Litecoin Trademark

The Litecoin Association are in the process of wrestling the trademark for the Litecoin name in the European Union from an individual who attempted to trademark the name. While it appears that they likely will win their opposition, the case serves as a warning for all coin developers and communities: register your cryptocurrency’s name.

The relatively large community that supports Litecoin turned out to be the cryptocurrency’s biggest asset, as it leveraged that group to find free legal advice in pursuing the trademark to the Litecoin team.

But without that free legal help, Litecoin Association board member Andrew Vegetabile estimated that it would have taken several thousand Euros to fight the case otherwise. That is several thousand dollars that most coin communities would be better served spending on development or advertising.

Most alts are struggling to remain relevant, there are a lot of coins on their virtual death beds as it is. For them, an expensive legal battle could be the fatal blow. That said, they are likely to win, assuming they can get the funds to fight it.

“Litecoin is very likely not suitable for trademark per Art 7 of Council Regulation (EC) No. 207/2009 of 26 February 2009 on the EU trademark.” said Alexandra Damsker, a US attorney with experience in EU law.

The Litecoin Association’s approach does not hinge on the idea that a cryptocurrency and its name, should be off limits to trademarks. That would make the most sense from a logical perspective. After all, you can’t have an effective patent on the word “internet” which, like Litecoin and other Cryptocurrencies, is also a shared technology open for anyone to use. But Litecoin is also far less known than the Internet, and that approach seems like it would have been less effective because most judges have not yet grasped the concept of what “cryptocurrencies” are. Vegetabile explained their tactics

“We [initially] wanted to show the courts that no one owned Litecoin, and they to some extent agreed with us by reopening the case, but in order to increase our chances, we went ahead and protected ourselves by having the [Inventor] of Litecoin, Charlie Lee, transfer the rights of Litecoin to the Litecoin Association.

The plan going forward is that we win this opposition, then apply for a trademark ourselves. After receiving one, we will be releasing it to the public free of use for any products and services. Because the Litecoin Association truly believes that no one owns Litecoin, it belongs to everyone.”

Instead, the Litecoin association is going with something a little easier to explain to judges: We used it first. In addition, having Charlie Lee, the creator of Litecoin, transfer his claim to the Litecoin trademark to the Litecoin association, they seemingly have locked it up on all sides.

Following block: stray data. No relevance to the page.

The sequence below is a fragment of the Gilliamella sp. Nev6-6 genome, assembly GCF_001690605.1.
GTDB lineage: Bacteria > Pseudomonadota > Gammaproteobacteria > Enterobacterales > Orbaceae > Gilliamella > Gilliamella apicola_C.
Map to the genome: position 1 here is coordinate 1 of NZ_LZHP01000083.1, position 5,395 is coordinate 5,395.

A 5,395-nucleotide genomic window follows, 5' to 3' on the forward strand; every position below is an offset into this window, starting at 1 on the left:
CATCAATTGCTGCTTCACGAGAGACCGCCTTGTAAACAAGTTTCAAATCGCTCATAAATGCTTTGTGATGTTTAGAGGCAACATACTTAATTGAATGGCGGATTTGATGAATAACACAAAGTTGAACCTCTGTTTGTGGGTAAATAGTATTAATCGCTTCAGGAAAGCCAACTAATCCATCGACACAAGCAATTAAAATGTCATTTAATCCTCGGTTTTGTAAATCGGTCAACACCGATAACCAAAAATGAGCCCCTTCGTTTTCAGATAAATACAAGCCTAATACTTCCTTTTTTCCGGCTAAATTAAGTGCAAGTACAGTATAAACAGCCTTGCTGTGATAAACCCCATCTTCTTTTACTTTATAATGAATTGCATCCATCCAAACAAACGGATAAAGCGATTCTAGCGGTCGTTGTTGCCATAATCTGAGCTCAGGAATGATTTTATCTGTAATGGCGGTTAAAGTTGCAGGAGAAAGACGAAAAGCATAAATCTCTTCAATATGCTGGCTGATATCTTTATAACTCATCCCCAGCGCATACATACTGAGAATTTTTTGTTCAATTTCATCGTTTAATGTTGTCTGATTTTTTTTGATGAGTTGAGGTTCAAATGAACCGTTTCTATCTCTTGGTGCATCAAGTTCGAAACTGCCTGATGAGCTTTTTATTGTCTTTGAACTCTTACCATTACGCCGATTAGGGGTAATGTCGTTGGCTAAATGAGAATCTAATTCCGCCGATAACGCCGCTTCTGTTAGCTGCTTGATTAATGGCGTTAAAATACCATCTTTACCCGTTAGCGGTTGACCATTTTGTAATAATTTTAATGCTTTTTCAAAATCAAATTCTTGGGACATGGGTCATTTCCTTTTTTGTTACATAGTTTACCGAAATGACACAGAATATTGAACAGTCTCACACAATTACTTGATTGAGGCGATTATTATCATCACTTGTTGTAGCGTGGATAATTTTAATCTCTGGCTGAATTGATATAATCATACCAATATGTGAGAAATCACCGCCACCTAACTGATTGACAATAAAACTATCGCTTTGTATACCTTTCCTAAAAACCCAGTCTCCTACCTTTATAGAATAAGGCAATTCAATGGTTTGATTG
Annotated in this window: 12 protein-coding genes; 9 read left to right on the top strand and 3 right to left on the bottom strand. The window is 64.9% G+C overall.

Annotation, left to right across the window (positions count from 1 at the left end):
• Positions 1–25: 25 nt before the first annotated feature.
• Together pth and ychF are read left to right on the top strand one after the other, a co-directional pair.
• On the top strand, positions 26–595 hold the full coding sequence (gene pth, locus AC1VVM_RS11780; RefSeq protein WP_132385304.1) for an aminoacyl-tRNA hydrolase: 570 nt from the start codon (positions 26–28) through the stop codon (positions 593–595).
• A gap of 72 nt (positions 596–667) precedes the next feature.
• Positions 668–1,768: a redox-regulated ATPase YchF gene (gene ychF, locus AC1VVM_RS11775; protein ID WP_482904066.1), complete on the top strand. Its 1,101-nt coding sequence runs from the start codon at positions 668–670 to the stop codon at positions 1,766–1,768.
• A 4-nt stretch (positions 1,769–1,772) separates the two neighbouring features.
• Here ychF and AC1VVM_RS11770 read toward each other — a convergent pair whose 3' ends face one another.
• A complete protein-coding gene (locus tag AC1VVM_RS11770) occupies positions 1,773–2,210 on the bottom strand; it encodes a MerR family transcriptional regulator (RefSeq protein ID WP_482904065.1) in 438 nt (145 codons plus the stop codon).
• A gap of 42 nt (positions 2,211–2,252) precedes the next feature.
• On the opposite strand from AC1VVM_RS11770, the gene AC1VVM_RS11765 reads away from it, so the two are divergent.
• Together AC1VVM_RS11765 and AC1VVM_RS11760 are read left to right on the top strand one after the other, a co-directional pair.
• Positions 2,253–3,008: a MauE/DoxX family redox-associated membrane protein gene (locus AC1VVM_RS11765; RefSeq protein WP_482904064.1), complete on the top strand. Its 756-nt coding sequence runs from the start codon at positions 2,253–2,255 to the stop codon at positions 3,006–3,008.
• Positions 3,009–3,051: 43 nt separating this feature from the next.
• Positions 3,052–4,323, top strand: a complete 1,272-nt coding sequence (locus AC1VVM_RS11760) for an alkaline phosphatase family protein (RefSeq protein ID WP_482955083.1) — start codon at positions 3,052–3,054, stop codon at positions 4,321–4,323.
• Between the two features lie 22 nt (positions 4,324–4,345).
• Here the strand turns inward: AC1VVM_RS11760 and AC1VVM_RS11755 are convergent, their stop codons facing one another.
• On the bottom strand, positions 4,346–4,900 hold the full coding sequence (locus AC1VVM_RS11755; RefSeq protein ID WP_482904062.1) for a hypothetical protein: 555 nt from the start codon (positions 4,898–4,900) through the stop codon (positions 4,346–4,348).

The filer of the Litecoin trademark Is a man named Kai Anton, according to the EU’s patent and trademark database. He has yet to respond to any queries from the Litecoin Association, according to Vegetabile. It is unclear if he will defend his right to the Litecoin trademark.

Every legal mind I have talked to indicated that they believe the Litecoin association’s dispute of the Litecoin trademark will be successful. And this case will potentially be beneficial for any other cryptocurrencies that run into trademark trolls snapping up their names. Communities could point to this case as evidence that their case should be considered as well.

The issue, again, becomes money. There isn’t a lot of it going around, at least not for coins that have already launched and don’t have the benefit of running a highly hyped ICO. For these coins, it may be beneficial to register their names in major markets now, rather than waiting for it to become a problem.

Coins could ignore any trademark trolls and continue on like the trademark never happened and that might work for a while, but the longer a troll holds a trademark, the more difficult it will be to wrestle it from their hands.

With the downturn nearly all altcoins have been on recently, ignoring this problem will be at their community’s peril.

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Ian started writing product descriptions in 2011. He transitioned to journalism in 2012 and has been cited by media outlets large and small. He is a Co founder of Coinjournal.net and the author of the Bitcoin Guidebook. A consistent procrastinator, when he isn't writing he can usually be found doing something to avoid writing. To his own surprise, he managed to write a book, which you can purchase here: http://goo.gl/s0a4An and in local book stores.